The boy in the labyrinth presses his palm against his chest. His heart sifts through the
morning’s weight. The life promised resides somewhere in the hungry marrow. The
promised life becomes something else…read the rest here

David Dodd Lee:: “The Soul as a Skiff”

That was where I learned

my guardian angel is a liar. She called me Little Saint. She struck me
in the head with a wand made out of shallow ponds: first

I saw her feet naked, her legs, her wings folded. She said, My
breasts are not two fountains…read the rest here

Eryn Green:: Dear Beings, I Can Feel Your Hands

I can’t just go out and buy a wheat-colored soul

write a sadder poem—startled

by windows curved up in the shape of

fins. Up and behind my head

the shadows on the table spin

for us. We are in love—if I could

spend my life beneath palm fronds…read the rest here

Chapvelope Three Launches

The Chapvelope Series is currently sold out.

               

Chapvelope Three

Chapvelope Three, our translation Chapvelope, is now available, featuring a hand-bound chapbook (27# text, 65# cover, linen binding), a series of eight hand-cut flashcard broadsides (67# cardstock), and a postcard broadside. Each element draws attention to the translatability and transmutability of language through the combination of content and form. The offerings range from translations of contemporary Chinese poets to selections from an eye-rhyme translation of Homer’s Odyssey, to a material re-visioning of everyday English words and objects. We hope that readers will enjoy a new experience with language upon reading and a lasting delight in the unique artifact that is the Chapvelope, which includes the following:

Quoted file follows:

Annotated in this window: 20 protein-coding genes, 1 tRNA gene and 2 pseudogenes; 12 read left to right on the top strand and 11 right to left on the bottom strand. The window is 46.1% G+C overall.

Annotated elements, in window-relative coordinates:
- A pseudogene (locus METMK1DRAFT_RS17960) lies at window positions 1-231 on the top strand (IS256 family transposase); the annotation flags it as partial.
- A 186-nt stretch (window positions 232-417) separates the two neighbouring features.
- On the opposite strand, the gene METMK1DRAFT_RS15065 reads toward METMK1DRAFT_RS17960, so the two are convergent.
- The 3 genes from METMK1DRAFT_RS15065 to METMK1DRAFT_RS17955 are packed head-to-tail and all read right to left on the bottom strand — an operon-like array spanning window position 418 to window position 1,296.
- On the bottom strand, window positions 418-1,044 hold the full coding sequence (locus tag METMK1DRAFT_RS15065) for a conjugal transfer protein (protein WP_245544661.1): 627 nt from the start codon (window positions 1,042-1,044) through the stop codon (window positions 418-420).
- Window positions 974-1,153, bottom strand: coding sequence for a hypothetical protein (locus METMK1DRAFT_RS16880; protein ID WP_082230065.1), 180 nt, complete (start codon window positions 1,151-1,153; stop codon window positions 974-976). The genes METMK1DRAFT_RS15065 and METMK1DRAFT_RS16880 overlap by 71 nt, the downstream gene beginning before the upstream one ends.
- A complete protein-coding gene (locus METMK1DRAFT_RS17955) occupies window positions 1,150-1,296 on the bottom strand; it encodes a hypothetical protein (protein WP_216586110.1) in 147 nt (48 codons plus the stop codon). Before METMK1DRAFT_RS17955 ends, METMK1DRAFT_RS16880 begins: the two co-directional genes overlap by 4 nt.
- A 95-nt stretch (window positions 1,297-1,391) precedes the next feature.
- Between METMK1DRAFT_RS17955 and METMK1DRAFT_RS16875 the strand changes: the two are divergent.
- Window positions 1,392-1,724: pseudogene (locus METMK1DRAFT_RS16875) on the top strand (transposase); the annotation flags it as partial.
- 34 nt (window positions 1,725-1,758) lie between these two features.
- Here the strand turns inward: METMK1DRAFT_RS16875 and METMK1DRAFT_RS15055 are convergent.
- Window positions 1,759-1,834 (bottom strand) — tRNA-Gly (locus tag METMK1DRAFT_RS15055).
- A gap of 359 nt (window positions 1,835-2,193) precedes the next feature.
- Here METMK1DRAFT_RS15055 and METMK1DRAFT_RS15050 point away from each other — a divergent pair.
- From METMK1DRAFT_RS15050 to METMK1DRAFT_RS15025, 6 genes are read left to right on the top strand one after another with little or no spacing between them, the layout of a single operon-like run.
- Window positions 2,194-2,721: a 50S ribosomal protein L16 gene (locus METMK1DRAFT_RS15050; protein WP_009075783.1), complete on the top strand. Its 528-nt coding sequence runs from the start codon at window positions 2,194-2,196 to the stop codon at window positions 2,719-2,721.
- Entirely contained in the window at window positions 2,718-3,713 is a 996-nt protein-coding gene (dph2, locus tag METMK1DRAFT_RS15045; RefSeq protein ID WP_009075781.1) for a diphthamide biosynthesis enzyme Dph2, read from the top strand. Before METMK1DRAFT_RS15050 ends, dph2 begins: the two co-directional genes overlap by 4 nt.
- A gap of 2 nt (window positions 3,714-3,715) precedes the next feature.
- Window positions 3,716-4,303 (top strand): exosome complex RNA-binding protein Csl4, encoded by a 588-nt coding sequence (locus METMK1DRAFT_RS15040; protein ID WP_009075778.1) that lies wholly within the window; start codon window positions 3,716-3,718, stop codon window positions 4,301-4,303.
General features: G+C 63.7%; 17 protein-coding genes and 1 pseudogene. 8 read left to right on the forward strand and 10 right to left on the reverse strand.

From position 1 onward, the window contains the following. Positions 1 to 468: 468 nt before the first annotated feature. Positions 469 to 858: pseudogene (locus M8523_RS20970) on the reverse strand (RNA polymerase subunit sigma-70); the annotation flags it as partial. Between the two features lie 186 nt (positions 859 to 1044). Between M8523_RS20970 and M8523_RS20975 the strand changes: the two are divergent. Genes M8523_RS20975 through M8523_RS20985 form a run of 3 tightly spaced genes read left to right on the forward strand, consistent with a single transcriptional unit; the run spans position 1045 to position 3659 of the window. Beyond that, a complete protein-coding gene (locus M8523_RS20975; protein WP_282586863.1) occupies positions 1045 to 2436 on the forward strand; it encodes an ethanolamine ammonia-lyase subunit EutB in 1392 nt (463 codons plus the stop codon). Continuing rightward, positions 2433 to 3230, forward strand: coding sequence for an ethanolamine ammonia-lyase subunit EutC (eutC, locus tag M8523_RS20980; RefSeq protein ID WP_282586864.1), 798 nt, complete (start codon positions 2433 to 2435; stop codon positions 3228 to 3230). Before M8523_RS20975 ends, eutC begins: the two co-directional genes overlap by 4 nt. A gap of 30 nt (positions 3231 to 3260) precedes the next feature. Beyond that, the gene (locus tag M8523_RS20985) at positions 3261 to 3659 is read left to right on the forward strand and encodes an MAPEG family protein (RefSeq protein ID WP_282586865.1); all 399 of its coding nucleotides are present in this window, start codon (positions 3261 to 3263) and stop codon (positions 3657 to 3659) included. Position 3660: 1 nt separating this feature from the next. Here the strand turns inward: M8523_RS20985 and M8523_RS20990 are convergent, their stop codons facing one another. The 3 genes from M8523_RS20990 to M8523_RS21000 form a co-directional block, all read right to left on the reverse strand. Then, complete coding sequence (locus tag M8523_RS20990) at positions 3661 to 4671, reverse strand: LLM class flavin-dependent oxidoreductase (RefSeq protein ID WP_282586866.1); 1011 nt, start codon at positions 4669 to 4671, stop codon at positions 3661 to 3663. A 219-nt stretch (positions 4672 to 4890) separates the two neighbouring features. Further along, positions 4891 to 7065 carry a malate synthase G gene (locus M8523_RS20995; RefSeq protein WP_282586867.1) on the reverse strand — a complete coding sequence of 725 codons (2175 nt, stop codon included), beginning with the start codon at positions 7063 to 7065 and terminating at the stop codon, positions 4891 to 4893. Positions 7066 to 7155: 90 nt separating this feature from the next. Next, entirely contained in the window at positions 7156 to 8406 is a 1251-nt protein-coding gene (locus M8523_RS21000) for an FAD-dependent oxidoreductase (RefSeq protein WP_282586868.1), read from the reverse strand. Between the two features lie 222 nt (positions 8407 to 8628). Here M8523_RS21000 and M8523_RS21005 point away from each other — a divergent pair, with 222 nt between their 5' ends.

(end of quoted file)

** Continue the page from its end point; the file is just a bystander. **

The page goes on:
Lan Lan & Yi Lu:: You Are Not Here & Volcanic Stone

               translated by Fiona Sze-Lorrain

Heather Christle:: Some Ideograms

Polly Duff Bresnick:: from Old Gus Eats

Chapvelope Three Launches

The Chapvelope Series is currently sold out.               

Chapvelope Three